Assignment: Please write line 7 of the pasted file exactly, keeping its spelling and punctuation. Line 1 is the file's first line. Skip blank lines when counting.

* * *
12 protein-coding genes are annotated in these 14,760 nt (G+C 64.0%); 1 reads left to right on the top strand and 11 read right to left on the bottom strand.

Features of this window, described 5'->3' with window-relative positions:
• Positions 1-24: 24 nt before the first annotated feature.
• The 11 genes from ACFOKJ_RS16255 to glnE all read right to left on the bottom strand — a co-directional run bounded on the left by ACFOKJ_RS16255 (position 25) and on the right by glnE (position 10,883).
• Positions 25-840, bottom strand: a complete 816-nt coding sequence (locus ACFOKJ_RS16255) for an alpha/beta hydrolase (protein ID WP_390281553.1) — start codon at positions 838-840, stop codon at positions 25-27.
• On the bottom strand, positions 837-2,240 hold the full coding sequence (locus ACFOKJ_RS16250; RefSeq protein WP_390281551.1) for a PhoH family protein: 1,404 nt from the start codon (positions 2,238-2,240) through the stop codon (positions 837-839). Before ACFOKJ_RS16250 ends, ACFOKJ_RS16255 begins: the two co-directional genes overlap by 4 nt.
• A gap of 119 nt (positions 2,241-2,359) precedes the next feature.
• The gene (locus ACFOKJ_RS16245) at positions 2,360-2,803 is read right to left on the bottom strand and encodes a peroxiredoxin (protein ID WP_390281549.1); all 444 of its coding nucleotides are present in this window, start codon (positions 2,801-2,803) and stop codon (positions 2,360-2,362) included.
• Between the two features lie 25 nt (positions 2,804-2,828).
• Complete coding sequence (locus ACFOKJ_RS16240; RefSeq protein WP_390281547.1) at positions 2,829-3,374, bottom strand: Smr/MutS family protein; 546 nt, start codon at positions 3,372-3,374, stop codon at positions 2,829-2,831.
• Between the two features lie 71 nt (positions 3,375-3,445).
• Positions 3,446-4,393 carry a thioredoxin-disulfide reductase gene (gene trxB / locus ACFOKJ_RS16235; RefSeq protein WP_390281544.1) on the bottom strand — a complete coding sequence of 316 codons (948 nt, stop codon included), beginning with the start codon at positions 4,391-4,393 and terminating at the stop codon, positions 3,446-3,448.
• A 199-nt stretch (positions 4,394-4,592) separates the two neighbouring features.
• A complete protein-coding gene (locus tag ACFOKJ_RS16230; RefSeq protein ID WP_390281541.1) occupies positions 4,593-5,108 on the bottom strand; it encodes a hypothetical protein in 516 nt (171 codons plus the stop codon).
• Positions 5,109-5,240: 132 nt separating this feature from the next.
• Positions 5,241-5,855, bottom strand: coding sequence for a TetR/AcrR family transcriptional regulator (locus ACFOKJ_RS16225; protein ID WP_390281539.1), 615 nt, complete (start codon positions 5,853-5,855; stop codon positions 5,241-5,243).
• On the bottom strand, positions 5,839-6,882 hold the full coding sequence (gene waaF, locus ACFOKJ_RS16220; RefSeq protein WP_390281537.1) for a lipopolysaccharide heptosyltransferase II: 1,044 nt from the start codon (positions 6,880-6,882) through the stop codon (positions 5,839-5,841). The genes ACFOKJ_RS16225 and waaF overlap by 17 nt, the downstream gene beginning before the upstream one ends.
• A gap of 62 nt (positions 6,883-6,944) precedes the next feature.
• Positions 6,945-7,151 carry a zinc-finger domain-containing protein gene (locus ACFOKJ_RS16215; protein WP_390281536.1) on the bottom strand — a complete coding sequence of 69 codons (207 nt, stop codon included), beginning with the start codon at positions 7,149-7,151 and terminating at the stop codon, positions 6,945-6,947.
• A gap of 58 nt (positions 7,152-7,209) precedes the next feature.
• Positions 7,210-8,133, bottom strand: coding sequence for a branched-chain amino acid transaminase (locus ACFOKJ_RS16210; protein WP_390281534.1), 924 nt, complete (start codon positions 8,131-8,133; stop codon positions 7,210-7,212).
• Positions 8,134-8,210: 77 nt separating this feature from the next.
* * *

• A gap of 119 nt (positions 2,241-2,359) precedes the next feature.